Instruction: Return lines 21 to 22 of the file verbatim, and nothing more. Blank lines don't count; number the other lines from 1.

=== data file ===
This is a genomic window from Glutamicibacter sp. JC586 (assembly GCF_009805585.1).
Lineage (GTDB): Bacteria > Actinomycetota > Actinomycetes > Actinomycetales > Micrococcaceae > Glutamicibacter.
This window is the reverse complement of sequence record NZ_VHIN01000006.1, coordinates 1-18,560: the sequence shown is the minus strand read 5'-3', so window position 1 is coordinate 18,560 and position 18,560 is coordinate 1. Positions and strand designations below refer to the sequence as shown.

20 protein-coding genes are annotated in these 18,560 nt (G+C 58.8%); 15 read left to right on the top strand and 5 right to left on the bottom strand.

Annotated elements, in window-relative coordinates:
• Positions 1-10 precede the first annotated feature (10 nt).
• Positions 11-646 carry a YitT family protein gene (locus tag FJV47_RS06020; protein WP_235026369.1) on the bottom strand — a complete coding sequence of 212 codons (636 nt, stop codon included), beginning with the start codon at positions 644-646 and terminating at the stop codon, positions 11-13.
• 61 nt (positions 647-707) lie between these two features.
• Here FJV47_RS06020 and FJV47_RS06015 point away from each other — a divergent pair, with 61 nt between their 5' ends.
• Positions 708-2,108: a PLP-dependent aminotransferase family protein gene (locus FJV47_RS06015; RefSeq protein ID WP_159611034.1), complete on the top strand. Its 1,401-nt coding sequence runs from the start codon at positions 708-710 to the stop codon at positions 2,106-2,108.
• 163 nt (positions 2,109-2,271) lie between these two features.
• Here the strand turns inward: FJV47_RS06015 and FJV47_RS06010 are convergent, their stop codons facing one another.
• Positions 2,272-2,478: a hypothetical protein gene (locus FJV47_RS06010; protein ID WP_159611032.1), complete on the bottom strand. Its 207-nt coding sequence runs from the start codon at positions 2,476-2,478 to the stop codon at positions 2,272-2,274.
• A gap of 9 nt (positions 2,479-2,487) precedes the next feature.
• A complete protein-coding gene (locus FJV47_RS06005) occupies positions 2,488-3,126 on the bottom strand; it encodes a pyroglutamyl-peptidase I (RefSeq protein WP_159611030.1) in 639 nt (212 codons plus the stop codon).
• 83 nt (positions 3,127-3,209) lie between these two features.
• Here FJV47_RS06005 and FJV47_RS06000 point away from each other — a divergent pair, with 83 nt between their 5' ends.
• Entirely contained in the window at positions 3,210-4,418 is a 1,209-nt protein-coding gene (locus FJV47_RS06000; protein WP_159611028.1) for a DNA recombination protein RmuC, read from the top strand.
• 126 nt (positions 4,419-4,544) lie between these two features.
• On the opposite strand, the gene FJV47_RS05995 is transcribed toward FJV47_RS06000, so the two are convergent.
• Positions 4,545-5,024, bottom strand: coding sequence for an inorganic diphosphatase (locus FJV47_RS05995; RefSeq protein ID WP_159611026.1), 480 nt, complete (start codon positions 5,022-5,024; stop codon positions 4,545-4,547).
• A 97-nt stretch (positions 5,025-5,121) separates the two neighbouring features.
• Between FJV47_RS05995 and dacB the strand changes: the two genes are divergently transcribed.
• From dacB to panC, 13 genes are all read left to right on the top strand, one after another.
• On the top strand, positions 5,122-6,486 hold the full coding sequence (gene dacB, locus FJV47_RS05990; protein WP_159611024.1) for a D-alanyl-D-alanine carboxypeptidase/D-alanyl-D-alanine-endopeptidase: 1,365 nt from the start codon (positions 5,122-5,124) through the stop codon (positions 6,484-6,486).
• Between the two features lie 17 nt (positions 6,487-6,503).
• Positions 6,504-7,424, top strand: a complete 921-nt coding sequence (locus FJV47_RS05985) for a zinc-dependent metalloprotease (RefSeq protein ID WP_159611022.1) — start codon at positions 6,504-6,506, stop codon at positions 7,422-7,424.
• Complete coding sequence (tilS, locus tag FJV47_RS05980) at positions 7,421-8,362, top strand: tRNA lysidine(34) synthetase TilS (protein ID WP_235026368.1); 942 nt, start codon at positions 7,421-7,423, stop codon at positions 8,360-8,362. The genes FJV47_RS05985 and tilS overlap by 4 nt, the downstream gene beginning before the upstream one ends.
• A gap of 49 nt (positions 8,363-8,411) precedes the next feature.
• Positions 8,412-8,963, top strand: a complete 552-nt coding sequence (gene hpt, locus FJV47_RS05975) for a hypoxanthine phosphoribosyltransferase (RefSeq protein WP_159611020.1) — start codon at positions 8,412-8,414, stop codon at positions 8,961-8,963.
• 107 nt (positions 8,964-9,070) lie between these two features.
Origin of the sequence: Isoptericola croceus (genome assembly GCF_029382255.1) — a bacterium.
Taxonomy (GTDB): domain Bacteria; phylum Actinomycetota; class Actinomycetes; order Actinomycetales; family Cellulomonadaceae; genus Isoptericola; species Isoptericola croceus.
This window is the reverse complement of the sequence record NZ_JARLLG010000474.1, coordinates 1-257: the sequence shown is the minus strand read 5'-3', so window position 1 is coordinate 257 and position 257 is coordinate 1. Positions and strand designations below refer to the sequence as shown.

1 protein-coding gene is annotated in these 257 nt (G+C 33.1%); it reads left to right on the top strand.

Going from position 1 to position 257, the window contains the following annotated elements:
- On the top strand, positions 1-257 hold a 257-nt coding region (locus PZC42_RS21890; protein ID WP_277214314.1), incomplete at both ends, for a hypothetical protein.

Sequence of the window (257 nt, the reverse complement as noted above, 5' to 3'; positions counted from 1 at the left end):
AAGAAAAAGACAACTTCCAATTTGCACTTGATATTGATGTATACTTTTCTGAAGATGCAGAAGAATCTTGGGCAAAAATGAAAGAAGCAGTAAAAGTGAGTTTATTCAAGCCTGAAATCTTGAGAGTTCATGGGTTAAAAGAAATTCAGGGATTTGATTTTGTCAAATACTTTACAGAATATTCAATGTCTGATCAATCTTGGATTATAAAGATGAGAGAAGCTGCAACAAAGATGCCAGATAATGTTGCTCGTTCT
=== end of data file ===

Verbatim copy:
• Positions 4,545-5,024, bottom strand: coding sequence for an inorganic diphosphatase (locus FJV47_RS05995; RefSeq protein ID WP_159611026.1), 480 nt, complete (start codon positions 5,022-5,024; stop codon positions 4,545-4,547).
• A 97-nt stretch (positions 5,025-5,121) separates the two neighbouring features.